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Article

Zachary R. Lewis, Kathryn L. Schwaeble, and Thomas A. Birkland

The September 11 terrorist attacks on the United States were a focusing event that greatly increased attention to particularly large acts of terrorism as a threat to the United States and to particular interests. One of these interests is the aviation industry. The September 11 attacks exploited features of the aviation industry that made it prone to attack and that made an attack on this industry particularly vivid and attention-grabbing. The September 11 attacks led to policy changes in the United States and around the world with respect to aviation security, but those changes were not made in a vacuum. The changes that followed the September 11 attacks were made possible by efforts to learn from the range of aviation security incidents and challenges that have faced commercial aviation throughout its history. While the September 11 attacks were shocking and seemed novel, prior experience with aviation security crises provided those working in the aviation security policy realm with potential responses. The responses were drawn from a set of politically feasible responses that addressed the lapses in security demonstrated by terrorist attacks. The history of policy changes related to terrorism in aviation parallel the changes to policies that were made across the board in response to the elevation of terrorism on the agenda.

Article

Thomas A. Birkland and Kathryn L. Schwaeble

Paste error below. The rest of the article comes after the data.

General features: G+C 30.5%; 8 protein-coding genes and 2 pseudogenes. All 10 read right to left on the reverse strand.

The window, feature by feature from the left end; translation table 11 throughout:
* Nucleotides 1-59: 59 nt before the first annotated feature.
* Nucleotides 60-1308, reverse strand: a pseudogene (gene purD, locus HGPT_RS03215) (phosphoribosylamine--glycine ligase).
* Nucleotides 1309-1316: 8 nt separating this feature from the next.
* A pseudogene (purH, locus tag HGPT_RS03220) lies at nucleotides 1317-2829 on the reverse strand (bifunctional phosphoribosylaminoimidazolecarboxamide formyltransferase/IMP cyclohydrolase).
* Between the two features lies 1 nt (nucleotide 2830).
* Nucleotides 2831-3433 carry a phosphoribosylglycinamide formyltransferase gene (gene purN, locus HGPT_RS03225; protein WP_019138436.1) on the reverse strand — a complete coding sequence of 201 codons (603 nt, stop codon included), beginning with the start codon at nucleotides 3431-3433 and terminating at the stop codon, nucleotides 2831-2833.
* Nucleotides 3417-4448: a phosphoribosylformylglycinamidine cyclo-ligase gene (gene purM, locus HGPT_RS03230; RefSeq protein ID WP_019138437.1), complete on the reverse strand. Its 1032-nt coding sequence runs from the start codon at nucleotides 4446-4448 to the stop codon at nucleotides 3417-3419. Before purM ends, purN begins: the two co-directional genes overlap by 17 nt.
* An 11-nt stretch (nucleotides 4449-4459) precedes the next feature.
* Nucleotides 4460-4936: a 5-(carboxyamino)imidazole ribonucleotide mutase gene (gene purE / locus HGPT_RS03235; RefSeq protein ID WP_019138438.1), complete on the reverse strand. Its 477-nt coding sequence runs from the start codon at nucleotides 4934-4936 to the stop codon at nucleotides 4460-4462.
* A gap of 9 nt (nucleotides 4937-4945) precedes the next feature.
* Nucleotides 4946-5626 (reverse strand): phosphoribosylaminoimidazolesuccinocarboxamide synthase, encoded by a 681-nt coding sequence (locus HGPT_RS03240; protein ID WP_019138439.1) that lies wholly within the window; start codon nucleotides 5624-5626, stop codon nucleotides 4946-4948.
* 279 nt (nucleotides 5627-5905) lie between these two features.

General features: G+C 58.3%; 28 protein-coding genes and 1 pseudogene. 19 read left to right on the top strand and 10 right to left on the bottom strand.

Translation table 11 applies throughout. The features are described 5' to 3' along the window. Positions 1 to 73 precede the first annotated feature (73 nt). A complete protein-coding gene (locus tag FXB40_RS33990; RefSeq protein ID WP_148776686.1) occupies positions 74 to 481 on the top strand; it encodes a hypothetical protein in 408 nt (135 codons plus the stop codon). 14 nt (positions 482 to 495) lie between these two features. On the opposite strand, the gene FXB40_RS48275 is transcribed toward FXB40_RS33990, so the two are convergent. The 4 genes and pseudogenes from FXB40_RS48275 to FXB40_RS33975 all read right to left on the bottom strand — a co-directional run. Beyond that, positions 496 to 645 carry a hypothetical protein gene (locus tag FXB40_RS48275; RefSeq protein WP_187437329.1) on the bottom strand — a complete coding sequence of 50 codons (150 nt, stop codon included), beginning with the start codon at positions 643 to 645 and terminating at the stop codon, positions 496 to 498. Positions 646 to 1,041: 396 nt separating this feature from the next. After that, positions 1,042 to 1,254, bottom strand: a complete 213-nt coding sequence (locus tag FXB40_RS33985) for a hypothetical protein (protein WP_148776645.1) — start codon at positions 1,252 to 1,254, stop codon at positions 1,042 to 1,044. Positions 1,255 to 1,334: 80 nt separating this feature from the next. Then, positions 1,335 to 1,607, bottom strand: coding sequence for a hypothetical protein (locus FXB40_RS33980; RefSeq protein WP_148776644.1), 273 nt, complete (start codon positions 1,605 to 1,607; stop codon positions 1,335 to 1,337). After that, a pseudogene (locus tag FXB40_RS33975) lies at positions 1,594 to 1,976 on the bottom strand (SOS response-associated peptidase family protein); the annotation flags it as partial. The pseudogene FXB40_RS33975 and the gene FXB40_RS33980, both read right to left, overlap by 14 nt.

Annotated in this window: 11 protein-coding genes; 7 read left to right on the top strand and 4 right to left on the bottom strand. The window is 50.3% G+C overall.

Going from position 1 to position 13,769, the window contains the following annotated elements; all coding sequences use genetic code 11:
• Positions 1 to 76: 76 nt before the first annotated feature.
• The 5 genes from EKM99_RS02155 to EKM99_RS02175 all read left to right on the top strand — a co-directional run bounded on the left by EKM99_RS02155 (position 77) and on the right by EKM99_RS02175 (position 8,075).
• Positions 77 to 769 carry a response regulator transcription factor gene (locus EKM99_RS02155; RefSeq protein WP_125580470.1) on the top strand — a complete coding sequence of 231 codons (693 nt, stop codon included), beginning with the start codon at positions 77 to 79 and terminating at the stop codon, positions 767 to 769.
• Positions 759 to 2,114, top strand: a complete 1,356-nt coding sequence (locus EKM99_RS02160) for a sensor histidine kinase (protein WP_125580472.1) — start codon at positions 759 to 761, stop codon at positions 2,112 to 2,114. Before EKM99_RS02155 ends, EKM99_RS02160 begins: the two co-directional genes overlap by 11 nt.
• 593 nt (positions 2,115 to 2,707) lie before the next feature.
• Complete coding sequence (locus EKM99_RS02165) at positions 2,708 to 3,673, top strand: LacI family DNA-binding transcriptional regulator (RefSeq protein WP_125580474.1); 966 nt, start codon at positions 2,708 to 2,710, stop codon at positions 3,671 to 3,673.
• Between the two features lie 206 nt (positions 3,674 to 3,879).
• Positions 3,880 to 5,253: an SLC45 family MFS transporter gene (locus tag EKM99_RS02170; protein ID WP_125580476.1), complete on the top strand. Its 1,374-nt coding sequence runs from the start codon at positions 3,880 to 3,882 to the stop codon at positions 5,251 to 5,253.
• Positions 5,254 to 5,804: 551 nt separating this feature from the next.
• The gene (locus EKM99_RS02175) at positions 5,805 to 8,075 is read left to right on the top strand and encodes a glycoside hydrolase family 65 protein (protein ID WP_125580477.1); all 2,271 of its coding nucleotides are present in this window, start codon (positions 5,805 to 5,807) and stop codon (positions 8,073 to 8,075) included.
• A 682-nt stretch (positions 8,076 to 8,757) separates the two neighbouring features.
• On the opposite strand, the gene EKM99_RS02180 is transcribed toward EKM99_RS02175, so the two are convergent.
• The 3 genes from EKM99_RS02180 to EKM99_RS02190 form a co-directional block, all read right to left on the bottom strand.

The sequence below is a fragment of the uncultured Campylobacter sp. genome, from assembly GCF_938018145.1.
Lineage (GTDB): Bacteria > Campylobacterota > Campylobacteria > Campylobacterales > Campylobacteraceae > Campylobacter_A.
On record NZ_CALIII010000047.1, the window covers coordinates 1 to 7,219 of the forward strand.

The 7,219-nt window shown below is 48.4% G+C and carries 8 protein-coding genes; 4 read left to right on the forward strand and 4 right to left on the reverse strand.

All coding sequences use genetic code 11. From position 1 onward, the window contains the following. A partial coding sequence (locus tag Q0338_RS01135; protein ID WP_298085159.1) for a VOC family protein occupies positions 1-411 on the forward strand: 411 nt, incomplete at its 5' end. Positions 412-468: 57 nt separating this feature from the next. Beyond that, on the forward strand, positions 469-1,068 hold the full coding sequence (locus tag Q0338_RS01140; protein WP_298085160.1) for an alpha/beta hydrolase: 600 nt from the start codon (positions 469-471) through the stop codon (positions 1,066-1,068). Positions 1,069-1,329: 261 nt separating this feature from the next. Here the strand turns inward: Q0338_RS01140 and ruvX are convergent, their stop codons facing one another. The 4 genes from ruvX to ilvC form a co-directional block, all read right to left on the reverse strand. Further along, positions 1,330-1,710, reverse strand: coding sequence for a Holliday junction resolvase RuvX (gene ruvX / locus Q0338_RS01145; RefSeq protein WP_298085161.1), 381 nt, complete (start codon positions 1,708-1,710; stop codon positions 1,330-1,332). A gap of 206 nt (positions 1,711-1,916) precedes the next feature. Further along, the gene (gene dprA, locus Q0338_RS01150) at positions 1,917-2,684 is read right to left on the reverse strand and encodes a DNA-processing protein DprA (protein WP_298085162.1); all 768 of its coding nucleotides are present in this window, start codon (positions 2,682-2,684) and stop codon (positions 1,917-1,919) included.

Agenda setting is a crucial aspect of the public policy process. Sudden, rare, and harmful events, known as focusing events, can be important influences on the policy process. Such events can reveal current and potential future harms, mobilize people and groups to address the policy failures that may be revealed by such events, and open the “window of opportunity” for intensive policy discussion and potential policy change. But focusing events operate differently at different times and in different policy domains. Although the idea of focusing events is firmly rooted in Kingdon’s “streams approach” to the policy process, focusing events are an important element of most contemporary theories of the policy process. But not every event works as a focusing event. The process by which a focusing event can yield policy change is complex and involves attention to the problems revealed by the event as well as evidence of learning from the event on the part of policymakers. Although focusing events are important, in many ways the concept remains underdeveloped, with few researchers seeking to understand the dynamics of these important events.